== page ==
They risked being blown up, disfigured, having miscarriages and suffering other life-changing injuries. They were known as the Canary Girls because their skin and hair were turned yellow by the deadly cocktail of chemicals – known as devil’s porridge – used in the munitions factories where they worked in secret.

Yet, the two million women who were largely responsible for keeping the allies armed through two world wars are the only group whose contribution to the war effort has no national monument.

But a campaign to have an official memorial to the forgotten heroines is gaining momentum.

The Canary Girl Memorial Project is run by a small group of women is hoping to attract a national backer for the memorial at the National Arboretum, near Lichfield in Staffordshire.

Great British Life: Women at a First World War munitions factoryWomen at a First World War munitions factory (Image: Supplied)

A petition to support the campaign, launched last July, has attracted more than 15,000 signatories and more than £10,000 has been raised. But there is still a long battle ahead, said project chair, Sandra Gold-Wood, from Sedbergh.

‘On Remembrance Day, we quite rightly honour those killed or injured on the battlefield. But these women also died, from explosions that were covered up at the time, or poisoned or had their hands blown off,’ said Sandra.

‘Their sacrifice was no less than many other wartime workers. Many of them paid the ultimate price: some died, others suffered long-term health issues, were maimed, or scarred from the work they did.

‘Their contribution was certainly no less than the land girls, who were arguably in less danger, yet do have a memorial. It doesn’t seem right.’

Great British Life: Sandra Gold-Wood with the canary wreath on Remembrance DaySandra Gold-Wood with the canary wreath on Remembrance Day (Image: Sandra Gold-Wood)

The committee approached the National Memorial Arboretum, whose stated aim is to honour the fallen, recognise service and sacrifice, and foster pride in the British Armed Forces and civilian community. It has 400 memorials already, but none to the Canary Girls.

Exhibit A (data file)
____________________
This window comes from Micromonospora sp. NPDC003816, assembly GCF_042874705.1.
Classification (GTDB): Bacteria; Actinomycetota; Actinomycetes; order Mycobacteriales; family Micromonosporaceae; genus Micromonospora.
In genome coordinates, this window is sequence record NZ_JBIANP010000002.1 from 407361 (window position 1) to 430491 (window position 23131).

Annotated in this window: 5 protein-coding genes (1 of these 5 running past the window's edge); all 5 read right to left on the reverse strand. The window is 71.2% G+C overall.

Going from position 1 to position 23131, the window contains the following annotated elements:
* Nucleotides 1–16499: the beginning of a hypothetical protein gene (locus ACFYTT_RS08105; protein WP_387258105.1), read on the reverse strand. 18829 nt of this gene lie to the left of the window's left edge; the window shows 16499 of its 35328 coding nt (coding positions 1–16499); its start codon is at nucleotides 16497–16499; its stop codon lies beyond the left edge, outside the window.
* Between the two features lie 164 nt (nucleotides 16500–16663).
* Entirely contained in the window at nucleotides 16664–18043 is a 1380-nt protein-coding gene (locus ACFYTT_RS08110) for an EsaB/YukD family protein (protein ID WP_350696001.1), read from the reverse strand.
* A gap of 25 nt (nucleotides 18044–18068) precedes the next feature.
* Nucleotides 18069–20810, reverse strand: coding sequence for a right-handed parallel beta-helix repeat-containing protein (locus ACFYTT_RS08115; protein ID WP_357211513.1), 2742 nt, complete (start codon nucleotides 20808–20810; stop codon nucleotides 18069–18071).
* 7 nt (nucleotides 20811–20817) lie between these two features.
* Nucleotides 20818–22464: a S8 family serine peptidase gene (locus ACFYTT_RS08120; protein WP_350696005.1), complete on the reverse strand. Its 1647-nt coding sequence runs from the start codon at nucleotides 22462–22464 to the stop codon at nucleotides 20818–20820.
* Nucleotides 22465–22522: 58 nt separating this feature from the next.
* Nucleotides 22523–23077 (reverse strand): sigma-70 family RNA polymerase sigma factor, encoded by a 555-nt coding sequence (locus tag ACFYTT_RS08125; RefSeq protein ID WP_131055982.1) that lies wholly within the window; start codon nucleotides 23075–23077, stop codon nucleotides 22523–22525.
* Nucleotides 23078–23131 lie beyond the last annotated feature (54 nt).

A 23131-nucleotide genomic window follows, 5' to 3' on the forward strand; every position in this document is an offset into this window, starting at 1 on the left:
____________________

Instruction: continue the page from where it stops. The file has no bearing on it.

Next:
The Arboretum has supported the project in principle, and the campaigners have started to raise the £300,000 they estimate they need.

But the project has been told they either need to get the backing of a national organisation or be designated a charity. The charity commission has ruled them out as they don’t help anyone alive now. And they are struggling to find a national backer.

An important breakthrough could come on April 28 when Sandra has been invited to lay a wreath to the Canary Girls at the Chain Makers’ Festival in Birmingham. The festival is organised by the Trades Union Congress to honour the female workers who went on strike in 1912 in pursuit of a decent wage. A lot of the same women went on to work in the munitions factories.

Great British Life: The work was very dangerous and many were injured in accidentsThe work was very dangerous and many were injured in accidents (Image: Supplied)

Now, Sandra is hoping the TUC will provide the national backing necessary for the campaign to succeed. She also plans to use the chain makers’ event to kick off a national tour to raise awareness of the project and the role played by the munitions’ workers, including several in Lancashire.

Sandra, a 76-year-old retired social worker, came across the story of the Canary Girls by accident during the 2018 commemorations of the centenary of the end of World War One.

She researched the background and was upset to find there was no national memorial. With the help of a few friends, she set up the project and has now launched a website to promote their campaign.

She has become such an expert, she has been engaged by Pen and Sword publishers to write two books on the plight of the munitions’ workers, one for each world war.

There were 200 or more munitions factories across Britain. Up to 90 per cent of the workers were women who volunteered or were conscripted to board away from their homes in remote and secret locations. In World War Two these factories were camouflaged to avoid enemy attacks.